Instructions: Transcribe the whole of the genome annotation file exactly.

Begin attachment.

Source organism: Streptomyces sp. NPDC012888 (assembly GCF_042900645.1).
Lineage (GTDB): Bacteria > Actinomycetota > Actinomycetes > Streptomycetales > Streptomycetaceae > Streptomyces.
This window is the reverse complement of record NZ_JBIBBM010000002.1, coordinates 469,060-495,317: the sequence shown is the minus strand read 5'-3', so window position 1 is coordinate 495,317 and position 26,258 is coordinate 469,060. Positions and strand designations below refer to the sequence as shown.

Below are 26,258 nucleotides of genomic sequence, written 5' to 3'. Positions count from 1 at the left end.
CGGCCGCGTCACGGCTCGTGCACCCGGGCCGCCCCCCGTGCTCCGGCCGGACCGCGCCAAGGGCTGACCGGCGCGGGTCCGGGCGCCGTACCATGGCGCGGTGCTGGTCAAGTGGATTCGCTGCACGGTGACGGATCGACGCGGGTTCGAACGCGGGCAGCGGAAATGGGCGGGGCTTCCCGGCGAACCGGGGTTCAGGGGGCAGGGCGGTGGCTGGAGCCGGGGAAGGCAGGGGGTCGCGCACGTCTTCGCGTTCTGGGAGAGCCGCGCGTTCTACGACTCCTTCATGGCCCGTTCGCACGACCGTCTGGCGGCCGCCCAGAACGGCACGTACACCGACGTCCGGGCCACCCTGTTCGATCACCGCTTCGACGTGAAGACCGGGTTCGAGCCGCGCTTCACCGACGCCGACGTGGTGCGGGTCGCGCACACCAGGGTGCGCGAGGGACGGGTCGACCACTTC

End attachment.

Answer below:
Source organism: Streptomyces sp. NPDC012888 (assembly GCF_042900645.1).
Lineage (GTDB): Bacteria > Actinomycetota > Actinomycetes > Streptomycetales > Streptomycetaceae > Streptomyces.
This window is the reverse complement of record NZ_JBIBBM010000002.1, coordinates 469,060-495,317: the sequence shown is the minus strand read 5'-3', so window position 1 is coordinate 495,317 and position 26,258 is coordinate 469,060. Positions and strand designations below refer to the sequence as shown.

Below are 26,258 nucleotides of genomic sequence, written 5' to 3'. Positions count from 1 at the left end.
CGGCCGCGTCACGGCTCGTGCACCCGGGCCGCCCCCCGTGCTCCGGCCGGACCGCGCCAAGGGCTGACCGGCGCGGGTCCGGGCGCCGTACCATGGCGCGGTGCTGGTCAAGTGGATTCGCTGCACGGTGACGGATCGACGCGGGTTCGAACGCGGGCAGCGGAAATGGGCGGGGCTTCCCGGCGAACCGGGGTTCAGGGGGCAGGGCGGTGGCTGGAGCCGGGGAAGGCAGGGGGTCGCGCACGTCTTCGCGTTCTGGGAGAGCCGCGCGTTCTACGACTCCTTCATGGCCCGTTCGCACGACCGTCTGGCGGCCGCCCAGAACGGCACGTACACCGACGTCCGGGCCACCCTGTTCGATCACCGCTTCGACGTGAAGACCGGGTTCGAGCCGCGCTTCACCGACGCCGACGTGGTGCGGGTCGCGCACACCAGGGTGCGCGAGGGACGGGTCGACCACTTC